5 Things that Happen While you Micromanage: A Behind the Scene’s Look at your Team

“She’s killing everyone inside.”, is a sentence I’ve literally heard escape the mouth of a peer before I never saw them at work again. I feel the pain many others have felt and that feeling is equivalent to stubbing your toe repeatedly on a metal bed frame. If you micromanage your team you may be causing people unnecessary stress.

Micromanagement, by definition, is “a management style whereby a manager closely observes and/or controls the work of his/her subordinates or employees.”

Please understand I know your struggle. It’s not easy managing a team and it’s certainly a hard task. I understand that in every leadership role there may be some sort of pressure over you as well.  I’m a fan of the expression, “shit rolls downhill.”. Your leader may have expectations around data or numbers and you are accountable. FANTASTIC. I see the bigger picture behind your actions so I’m not ignorantly rattling off hatred. However, you need to open your eyes and see the effects your management style has on others.

Here are 5 things that are happening while you micromanage:

1. We lose trust

I’m not crying out for a best friend at work but if you micromanage, you probably aren’t being very personable. You may only focus on the numbers and not the relationships. Think about the differences in managing a team and leading a team. Your goal should be mutual respect. 

Build a team that wants to go to war for you, not a team who is afraid to innovate and make things better in the long run because they’re afraid to get reamed when you don’t get your quarterly bonus. Don’t become distraught by past state.  It’s fine to analyze historical data but keep the current and future state of operations free from unnecessary stress. Trust is probably the most valuable asset you’ll lose if you micromanage.

2. We all talk shit on you

Yep. Read that again. We all talk shit on you. You decided to breathe down our necks, tell us how to do a job that you don’t even do and there is no better joy than coming together as a team to rip you apart. But we enjoy the fact that you’re clueless because we already lost faith in you.

You could make a comeback into our lives by offering space and freedom’s necessary to keep a professional, well-balanced workflow.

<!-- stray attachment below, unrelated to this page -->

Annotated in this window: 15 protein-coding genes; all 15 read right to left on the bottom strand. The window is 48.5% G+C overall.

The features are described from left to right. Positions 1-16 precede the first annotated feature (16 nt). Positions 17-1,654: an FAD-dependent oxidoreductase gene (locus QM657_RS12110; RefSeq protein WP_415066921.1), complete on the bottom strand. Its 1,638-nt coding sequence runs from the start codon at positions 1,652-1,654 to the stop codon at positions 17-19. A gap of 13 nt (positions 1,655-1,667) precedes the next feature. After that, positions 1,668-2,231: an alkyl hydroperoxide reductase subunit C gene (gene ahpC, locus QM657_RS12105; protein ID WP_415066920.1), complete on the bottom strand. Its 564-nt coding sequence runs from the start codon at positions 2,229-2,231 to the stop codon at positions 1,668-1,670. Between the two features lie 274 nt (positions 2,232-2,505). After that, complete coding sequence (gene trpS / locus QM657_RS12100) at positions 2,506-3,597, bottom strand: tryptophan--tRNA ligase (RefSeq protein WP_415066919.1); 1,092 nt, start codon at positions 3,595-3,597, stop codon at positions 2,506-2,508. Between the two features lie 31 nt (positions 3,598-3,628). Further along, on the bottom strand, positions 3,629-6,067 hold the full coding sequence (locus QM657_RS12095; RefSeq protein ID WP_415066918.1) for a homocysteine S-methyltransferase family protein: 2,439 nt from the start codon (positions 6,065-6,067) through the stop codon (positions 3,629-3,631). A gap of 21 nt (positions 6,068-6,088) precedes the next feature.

I have even been on teams where the first time we came together as a single unit was to be petty about our manager. Oh the irony.

3. We’re quick to make assumptions

Every time you deliver information, you’re to blame. It becomes easy to connect negative communications to you.  Think about this; Your team has spent most of their day complaining or partaking in a negative conversation about you (because they hate you)  and you deliver some information from your leader around operation changes. We aren’t your best friend at this point so most of what you say is going to be taken personally as if this change was your bright idea.

Most employee’s don’t understand your role so building a little rapport so we trust, or attempt to consider, the things that spew out of your mouth hole probably isn’t a bad idea.

4. We care less about our performance

STICK IT TO THE MAN! When micromanaged, it’s common for your team to perform worse. They don’t necessarily want to do better statistically and they definitely aren’t going to put in more hours to succeed. If we don’t care about our performance, it’s also likely you’re going to oversee every bit of work being done which is just a never-ending cycle of micromanagement.

To resolve this issue, you might just have to be the bigger person and rebuild trust. You didn’t get where you are today because you lack the skills to lead a team. Channel the fire you once had or some other Confucius mumbo jumbo.

5. We spend most of our free time looking for other opportunities

I have been a part of teams where everyone is so miserable that their main focus becomes what’s next. It’s extremely important to develop and never stop learning but when you don’t have a team that’s all in when they’re supposed to be, you’re going to fail.

Stalking online job boards is common for someone who is being micromanaged. The quality of life this person has is poor. Spending most of your work day complaining about your job and then going home after a long day of complaining to do more complaining and trying to find somewhere else to work so you can stop complaining and then you sometimes complain about how much you complain…. you get the picture… It’s just toxic.

Want to make things better? The problem starts with you. Check out my post, “Why Mindset Matters“.

Be a Leader, not a Manager.

Don’t believe me? Try this bestseller Leaders Eat Last: Why Some Teams Pull Together and Others Don’t



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